NEW YORK (Feb. 15)
Arthur Miller will be remembered for his deft dramatic rendering of the American everyman, yet his writing was infused with Jewish characters and themes, both explicit and implicit. But those works dealing most clearly with Jewish issues never received acclaim or recognition equal to that garnered by his earlier work, and have not found as exalted a place in the American theatrical canon.
“This is a dimension of Miller’s work which is all too frequently overlooked,” said Ellen Schiff, a scholar of Jewish theater and editor of the anthology “Awake and Singing: Six Great American Jewish Plays,” which includes a play by Miller.
Miller died Feb. 10 at age 89. A Pulitzer Prize-winning playwright and author, he reached his greatest professional fame with the creation of Willy Loman, the doomed protagonist of 1949’s “Death of a Salesman.”
Though Loman was not specifically identified as a Jew, heated debate ensued through the decades over whether or not he was in fact Jewish, with many insisting he was a composite of Jewish characters Miller had known as a young man.
Whereas Jewish authors like Chaim Potok were able to achieve a universality in their work through the depiction of highly specific worlds — Brooklyn Chasidim in Potok’s case — Miller’s work can be viewed through the opposite lens, scholars say: In addressing American themes, Miller gave audiences occasional glimpses into his Jewish core.
“In some of his great works, he made Jewish life American life by blurring the focus,” said Jeremy Dauber, a professor of Yiddish language, literature and culture at Columbia University. “How many of us in high school were told that Willy Loman was everyman? What’s interesting is to find how the universal can really be specific.”
“Broken Glass” was Miller’s first play to deal explicitly with the American Jewish experience, Schiff said.
In the 1994 play — which opened the year after Miller was awarded the Jerusalem Prize — a Jewish man working at a large corporation ingratiates himself with his gentile boss in order to secure his son a spot at West Point. In the meantime, the Jewish man’s wife becomes paralyzed.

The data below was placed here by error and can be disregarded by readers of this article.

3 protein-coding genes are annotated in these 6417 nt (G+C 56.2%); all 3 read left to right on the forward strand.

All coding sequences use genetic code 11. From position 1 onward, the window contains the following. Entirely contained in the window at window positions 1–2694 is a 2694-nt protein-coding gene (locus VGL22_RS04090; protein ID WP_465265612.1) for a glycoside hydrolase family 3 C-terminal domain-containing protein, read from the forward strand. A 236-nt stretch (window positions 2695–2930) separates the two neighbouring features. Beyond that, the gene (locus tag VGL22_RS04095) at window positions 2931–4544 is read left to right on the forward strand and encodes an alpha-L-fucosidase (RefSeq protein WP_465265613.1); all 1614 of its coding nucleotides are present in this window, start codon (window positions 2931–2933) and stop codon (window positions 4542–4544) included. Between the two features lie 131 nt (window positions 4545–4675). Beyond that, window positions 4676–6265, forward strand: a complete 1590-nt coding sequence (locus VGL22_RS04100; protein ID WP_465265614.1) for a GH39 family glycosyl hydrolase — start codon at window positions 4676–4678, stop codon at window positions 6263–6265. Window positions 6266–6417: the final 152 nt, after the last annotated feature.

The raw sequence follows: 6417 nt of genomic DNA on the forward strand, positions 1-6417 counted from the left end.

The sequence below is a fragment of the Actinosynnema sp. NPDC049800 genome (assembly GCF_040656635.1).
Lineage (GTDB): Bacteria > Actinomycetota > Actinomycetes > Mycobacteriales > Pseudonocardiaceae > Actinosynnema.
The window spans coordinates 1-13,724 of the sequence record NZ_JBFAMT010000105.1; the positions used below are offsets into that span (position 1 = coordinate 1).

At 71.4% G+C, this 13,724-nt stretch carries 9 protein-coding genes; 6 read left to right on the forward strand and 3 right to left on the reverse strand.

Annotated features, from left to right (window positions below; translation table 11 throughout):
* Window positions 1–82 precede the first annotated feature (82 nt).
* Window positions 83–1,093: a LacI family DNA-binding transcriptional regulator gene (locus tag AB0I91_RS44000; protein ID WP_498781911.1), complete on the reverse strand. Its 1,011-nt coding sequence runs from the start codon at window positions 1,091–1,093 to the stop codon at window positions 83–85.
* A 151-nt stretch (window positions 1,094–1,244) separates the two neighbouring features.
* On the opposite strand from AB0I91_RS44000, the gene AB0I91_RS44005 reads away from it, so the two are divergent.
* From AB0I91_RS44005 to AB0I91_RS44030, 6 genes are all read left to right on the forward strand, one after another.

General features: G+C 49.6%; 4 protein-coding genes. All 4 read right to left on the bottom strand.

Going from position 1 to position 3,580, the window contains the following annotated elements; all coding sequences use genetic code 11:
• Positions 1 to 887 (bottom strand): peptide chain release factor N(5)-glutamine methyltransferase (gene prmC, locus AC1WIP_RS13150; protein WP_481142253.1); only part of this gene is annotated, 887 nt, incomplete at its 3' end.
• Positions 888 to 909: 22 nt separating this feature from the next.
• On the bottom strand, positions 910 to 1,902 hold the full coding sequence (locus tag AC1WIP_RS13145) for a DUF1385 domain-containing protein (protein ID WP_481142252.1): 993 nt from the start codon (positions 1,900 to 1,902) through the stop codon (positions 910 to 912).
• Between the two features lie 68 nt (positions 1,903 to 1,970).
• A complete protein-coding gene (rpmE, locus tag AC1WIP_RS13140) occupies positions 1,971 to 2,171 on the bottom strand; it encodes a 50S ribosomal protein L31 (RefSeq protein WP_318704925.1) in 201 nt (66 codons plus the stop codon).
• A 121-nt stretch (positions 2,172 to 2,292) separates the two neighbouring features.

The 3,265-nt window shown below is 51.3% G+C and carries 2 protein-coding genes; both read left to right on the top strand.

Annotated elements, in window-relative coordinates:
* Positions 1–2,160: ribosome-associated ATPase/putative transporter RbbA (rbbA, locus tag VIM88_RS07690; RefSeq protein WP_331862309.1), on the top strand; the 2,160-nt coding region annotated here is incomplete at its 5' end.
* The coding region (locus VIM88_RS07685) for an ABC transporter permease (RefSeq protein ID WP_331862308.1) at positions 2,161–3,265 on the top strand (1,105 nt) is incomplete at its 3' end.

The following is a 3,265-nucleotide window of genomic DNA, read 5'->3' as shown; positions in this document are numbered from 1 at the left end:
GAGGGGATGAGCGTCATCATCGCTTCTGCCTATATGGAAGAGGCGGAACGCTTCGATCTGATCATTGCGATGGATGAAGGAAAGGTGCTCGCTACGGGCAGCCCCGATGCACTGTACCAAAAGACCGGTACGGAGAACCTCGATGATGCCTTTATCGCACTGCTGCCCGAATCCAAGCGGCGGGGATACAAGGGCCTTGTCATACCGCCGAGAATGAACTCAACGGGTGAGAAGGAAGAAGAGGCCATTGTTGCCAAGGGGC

The play deals “head-on” with two different American Jewish experiences, Schiff said.
“One is the experience of the insecure Jew trying to make it in a dimension of American life where Jews rarely tread — in a corporation and in the military. It is the experience of a man who is ashamed of his Jewishness,” she said.
“It is also the experience of his wife, who is paralyzed by her repressed husband and unsatisfactory marriage, but is literally paralyzed by reading about the fate of Jews in Europe, particularly after Kristallnacht,” the 1938 pogrom that signaled the upcoming destruction of German Jewry.
Miller was born on Manhattan’s Upper West Side in 1915. As a young man whose family was deeply affected by the Great Depression, he worked as a clerk in an auto-parts warehouse and as a truck driver.
Miller had a Bar Mitzvah in 1928. After finishing high school, he left for college at the University of Michigan, where he met his first wife.
In 1944, Miller saw the first Broadway production of one of his plays, “The Man Who Had All the Luck,” close after just a handful of performances.
In 1947, however, the play “All My Sons” opened on Broadway and was a great success. Two years later, “Death of a Salesman” opened, winning the Pulitzer Prize, the Tony Award for best play and the New York Drama Critics’ Circle Award. Miller wrote the play in just six weeks.
“The Crucible” opened in 1953, followed by 1955’s “A View From the Bridge.” In 1956, Miller married actress Marilyn Monroe. The marriage to the film superstar gained him further international fame, but it was a rocky union and ended in 1961.
The next year Miller married photographer Inge Morath, who died in 2002.
The poet and writer Honor Moore, who was a friend of Miller’s, told JTA that Miller viewed himself as an atheist and saw religion as “the opiate of the people.”
Miller wrote from a humanist perspective born of his experience living through the Depression and a “post-war optimism about the possibilities of democracy,” Moore said.
“He saw his task as to write, to portray those people in real American life.”
In 2002, Miller — who wrote 17 plays in all — visited a class Moore was teaching at Columbia, where a student asked him about the significance of writing.
“He said that he thought it was the most important thing these writing students could do, because art lasts,” Moore recalled. “He said that there were lawyers in Aeschylus’ time, but we remember Aeschylus because we have his plays.”
Among Miller’s other explicitly Jewish plays was “After the Fall,” in which Miller invokes a setting that, Schiff said, was “clearly a reference to the camps.”
“Incident at Vichy” addresses the round-up of Jews in wartime France. In it, a French Jewish psychiatrist, asked what it means to be a Jew, says, “Jew is only that name we give to that stranger, that agony we cannot feel, that death we look on like a cold abstraction.”
Miller also wrote a television script based on the memoirs of the French chanteuse Fania Fenelon, who survived the Holocaust playing in an orchestra at Auschwitz.
Also notable was Miller’s 1945 novel about anti-Semitism, “Focus.”
“As temporal concerns fall away he will truly be seen as one of the very great American writers,” Moore said.
Indeed, as the English director Nicholas Hytner once said, “In England we revere him as one step above God and one step below Shakespeare.”